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A multi-atlas based method for automated anatomical Macaca fascicularis brain MRI segmentation and PET kinetic extraction

By Benedicte Ballanger, Léon Tremblay, Véronique Sgambato-Faure, Maude Beaudoin-Gobert, Franck Lavenne, Didier Le Bars and Nicolas Costes


International audienceTemplate Brain PET MRI MRI templates and digital atlases are needed for automated and reproducible quantitative analysis of non-human primate PET studies. Segmenting brain images via multiple atlases outperforms single-atlas labelling in humans. We present a set of atlases manually delineated on brain MRI scans of the monkey Macaca fascicularis. We use this multi-atlas dataset to evaluate two automated methods in terms of accuracy, robustness and reliability in segmenting brain structures on MRI and extracting regional PET measures. Methods: Twelve individual Macaca fascicularis high-resolution 3DT1 MR images were acquired. Four individual atlases were created by manually drawing 42 anatomical structures, including cortical and sub-cortical structures, white matter regions, and ventricles. To create the MRI template, we first chose one MRI to define a reference space, and then performed a two-step iterative procedure: affine registration of individual MRIs to the reference MRI, followed by averaging of the twelve resampled MRIs. Automated segmentation in native space was obtained in two ways: 1) Maximum probability atlases were created by decision fusion of two to four individual atlases in the reference space, and transformation back into the individual native space (MAXPROB). 2) One to four individual atlases were registered directly to the individual native space, and combined by decision fusion (PROPAG). Accuracy was evaluated by computing the Dice similarity index and the volume difference. The robustness and reproducibility of PET regional measurements obtained via automated segmentation was evaluated on four co-registered MRI/PET datasets, which included test-retest data. Results: Dice indices were always over 0.7 and reached maximal values of 0.9 for PROPAG with all four individual atlases. There was no significant mean volume bias. The standard deviation of the bias decreased significantly when increasing the number of individual atlases. MAXPROB performed better when increasing the number of atlases used. When all four atlases were used for the MAXPROB creation, the accuracy of morphometric segmen-tation approached that of the PROPAG method. PET measures extracted either via automatic methods or via the manually defined regions were strongly correlated, with no significant regional differences between methods. Intra-class correlation coefficients for test-retest data were over 0.87. Conclusions: Compared to single atlas extractions, multi-atlas methods improve the accuracy of region definition. They also perform comparably to manually defined regions for PET quantification. Multiple atlases of Macaca fascicularis brains are now available and allow reproducible and simplified analyses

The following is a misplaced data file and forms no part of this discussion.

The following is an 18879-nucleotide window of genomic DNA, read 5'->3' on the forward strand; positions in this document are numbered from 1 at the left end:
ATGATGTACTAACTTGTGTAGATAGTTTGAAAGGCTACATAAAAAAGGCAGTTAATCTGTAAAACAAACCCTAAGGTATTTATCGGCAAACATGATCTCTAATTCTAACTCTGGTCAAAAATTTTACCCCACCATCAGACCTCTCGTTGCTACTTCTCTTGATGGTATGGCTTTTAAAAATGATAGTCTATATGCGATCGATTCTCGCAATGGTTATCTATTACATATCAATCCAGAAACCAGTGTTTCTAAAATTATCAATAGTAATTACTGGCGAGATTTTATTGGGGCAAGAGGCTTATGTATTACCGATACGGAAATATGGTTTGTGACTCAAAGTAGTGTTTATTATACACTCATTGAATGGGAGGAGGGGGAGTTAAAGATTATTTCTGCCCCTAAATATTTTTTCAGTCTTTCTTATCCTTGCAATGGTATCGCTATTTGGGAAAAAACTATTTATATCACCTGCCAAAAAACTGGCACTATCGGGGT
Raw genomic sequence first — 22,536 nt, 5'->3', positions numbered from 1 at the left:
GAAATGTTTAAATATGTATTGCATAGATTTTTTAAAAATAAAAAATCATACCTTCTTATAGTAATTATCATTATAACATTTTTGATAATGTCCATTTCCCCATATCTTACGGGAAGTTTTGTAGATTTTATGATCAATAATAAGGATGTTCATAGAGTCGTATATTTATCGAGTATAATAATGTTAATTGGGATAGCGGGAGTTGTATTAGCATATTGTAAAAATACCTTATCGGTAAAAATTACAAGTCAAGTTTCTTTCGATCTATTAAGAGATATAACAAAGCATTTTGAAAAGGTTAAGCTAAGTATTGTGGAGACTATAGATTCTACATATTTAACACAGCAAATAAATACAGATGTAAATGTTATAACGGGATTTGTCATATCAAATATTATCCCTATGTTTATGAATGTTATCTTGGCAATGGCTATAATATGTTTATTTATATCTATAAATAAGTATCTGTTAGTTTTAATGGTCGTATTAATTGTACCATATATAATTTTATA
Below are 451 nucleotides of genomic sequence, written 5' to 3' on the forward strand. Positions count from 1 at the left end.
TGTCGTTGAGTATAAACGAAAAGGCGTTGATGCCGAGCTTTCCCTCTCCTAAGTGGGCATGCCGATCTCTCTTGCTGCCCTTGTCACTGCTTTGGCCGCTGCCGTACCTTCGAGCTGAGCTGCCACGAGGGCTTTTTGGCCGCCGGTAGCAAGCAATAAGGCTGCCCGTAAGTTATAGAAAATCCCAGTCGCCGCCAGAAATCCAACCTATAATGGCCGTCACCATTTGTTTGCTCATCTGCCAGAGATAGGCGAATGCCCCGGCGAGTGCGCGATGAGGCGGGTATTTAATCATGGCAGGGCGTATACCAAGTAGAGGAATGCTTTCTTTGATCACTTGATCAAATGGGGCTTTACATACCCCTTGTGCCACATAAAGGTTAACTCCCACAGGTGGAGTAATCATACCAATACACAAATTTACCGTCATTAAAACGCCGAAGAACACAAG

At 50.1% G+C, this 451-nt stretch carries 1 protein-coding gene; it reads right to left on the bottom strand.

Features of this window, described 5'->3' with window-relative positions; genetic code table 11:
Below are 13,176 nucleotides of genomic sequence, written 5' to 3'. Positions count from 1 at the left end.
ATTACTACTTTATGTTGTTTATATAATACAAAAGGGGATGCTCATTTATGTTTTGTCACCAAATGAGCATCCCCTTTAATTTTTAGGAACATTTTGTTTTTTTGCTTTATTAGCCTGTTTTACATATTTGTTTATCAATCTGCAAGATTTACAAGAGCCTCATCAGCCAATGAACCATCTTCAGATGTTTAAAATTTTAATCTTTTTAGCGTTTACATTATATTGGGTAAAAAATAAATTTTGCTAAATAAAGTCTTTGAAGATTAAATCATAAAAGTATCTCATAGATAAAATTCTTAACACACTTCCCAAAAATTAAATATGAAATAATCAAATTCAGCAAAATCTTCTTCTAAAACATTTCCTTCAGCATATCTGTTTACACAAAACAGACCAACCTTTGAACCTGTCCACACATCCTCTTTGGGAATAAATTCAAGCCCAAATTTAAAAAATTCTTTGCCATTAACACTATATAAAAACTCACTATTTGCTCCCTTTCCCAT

Topics: [SDV.NEU]Life Sciences [q-bio]/Neurons and Cognition [q-bio.NC]
Publisher: 'Elsevier BV'
Year: 2013
DOI identifier: 10.1016/j.neuroimage.2013.03.029
OAI identifier: oai:HAL:hal-02128303v1
Provided by: HAL-HCL
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